Unmanned Systems Technology 023 I Milrem Multiscope I Wireless charging I Logistics insight I InterGeo, CUAV London & USA show reports I VideoRay Defender I OS Engines GR400U-FI I Ultrabeam Hydrographic Ultra-2 I IMUs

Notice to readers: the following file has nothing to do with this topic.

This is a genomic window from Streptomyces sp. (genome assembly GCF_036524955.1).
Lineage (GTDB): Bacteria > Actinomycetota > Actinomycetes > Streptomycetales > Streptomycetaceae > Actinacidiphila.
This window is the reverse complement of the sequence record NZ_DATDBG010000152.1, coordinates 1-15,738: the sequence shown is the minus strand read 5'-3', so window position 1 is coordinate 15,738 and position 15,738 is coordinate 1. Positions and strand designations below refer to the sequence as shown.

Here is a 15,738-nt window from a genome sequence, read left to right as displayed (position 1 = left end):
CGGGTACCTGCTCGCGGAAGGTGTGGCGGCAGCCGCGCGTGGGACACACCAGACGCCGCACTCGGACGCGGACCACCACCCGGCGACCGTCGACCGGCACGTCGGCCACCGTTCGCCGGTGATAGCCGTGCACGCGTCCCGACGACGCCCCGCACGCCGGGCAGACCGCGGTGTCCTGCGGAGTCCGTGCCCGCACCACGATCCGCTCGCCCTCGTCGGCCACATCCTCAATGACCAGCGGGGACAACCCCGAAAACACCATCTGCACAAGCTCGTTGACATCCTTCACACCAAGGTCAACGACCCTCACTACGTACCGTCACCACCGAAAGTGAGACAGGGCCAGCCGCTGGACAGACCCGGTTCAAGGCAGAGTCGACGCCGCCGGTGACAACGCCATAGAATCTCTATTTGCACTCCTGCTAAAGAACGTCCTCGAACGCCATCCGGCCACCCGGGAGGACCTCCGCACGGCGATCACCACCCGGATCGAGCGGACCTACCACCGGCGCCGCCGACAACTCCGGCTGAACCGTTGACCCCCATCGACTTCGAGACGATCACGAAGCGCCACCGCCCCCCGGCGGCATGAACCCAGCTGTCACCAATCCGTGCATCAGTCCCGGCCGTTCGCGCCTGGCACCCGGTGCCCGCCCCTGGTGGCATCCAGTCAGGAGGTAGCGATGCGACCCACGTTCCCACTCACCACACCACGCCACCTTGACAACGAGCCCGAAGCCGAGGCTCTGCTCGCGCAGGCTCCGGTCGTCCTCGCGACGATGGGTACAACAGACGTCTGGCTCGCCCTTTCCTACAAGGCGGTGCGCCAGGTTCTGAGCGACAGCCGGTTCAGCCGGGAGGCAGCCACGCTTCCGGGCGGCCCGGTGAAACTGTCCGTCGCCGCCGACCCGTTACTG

44 D eveloping autonomous systems for logistics is an obvious move given the routine and repetitive nature of the operations involved. Some production lines, warehouse management duties, cargo transport requirements and package deliveries rely on vehicles fitting into complex and sensitive networks, with potentially dire consequences for personnel and equipment if operational and safety concerns are not addressed. Other parts of a supply chain may actually benefit from removing manned vehicles and human input altogether, as unmanned systems can streamline them without people getting in the way. Networked systems that autonomously optimise themselves would be able to maximise the efficiency of each vehicle in an operation. From factory to warehouse The LD mobile robot from Omron has been used by Intek Engineering in a ‘smart factory’ in Norway, in which eight of the UGVs pick up finished units from production line cells and move them to the next stage of the supply chain, which is controlled via wi-fi by Omron’s autonomous Enterprise Manager software. The software uses a map of a facility – be it a factory, warehouse or similar – to navigate and position each UGV as it determines which is best for efficiency, taking into account factors such as timing, floor congestion and UGV battery charges. “While integrating robotics, vision and AI automation solutions for manufacturing processes, we often receive requests for a solution to replace conveyors, manually pushed carts or automated guided vehicles [AGVs] to ensure product flows from process to process,” says Bruno Adam, Omron’s mobile business director in Europe. While AGVs typically depend on tape or other floor-based systems for moving around a facility, each LD robot uses a lidar for real-time navigation indoors, with options for additional vertical side lasers to allow overhanging objects or holes on the floor to be detected. Detecting Unmanned vehicles and logistics operations are a perfect fit, as a growing number of developers are realising. Rory Jackson reports Supply and demand December/January 2019 | Unmanned Systems Technology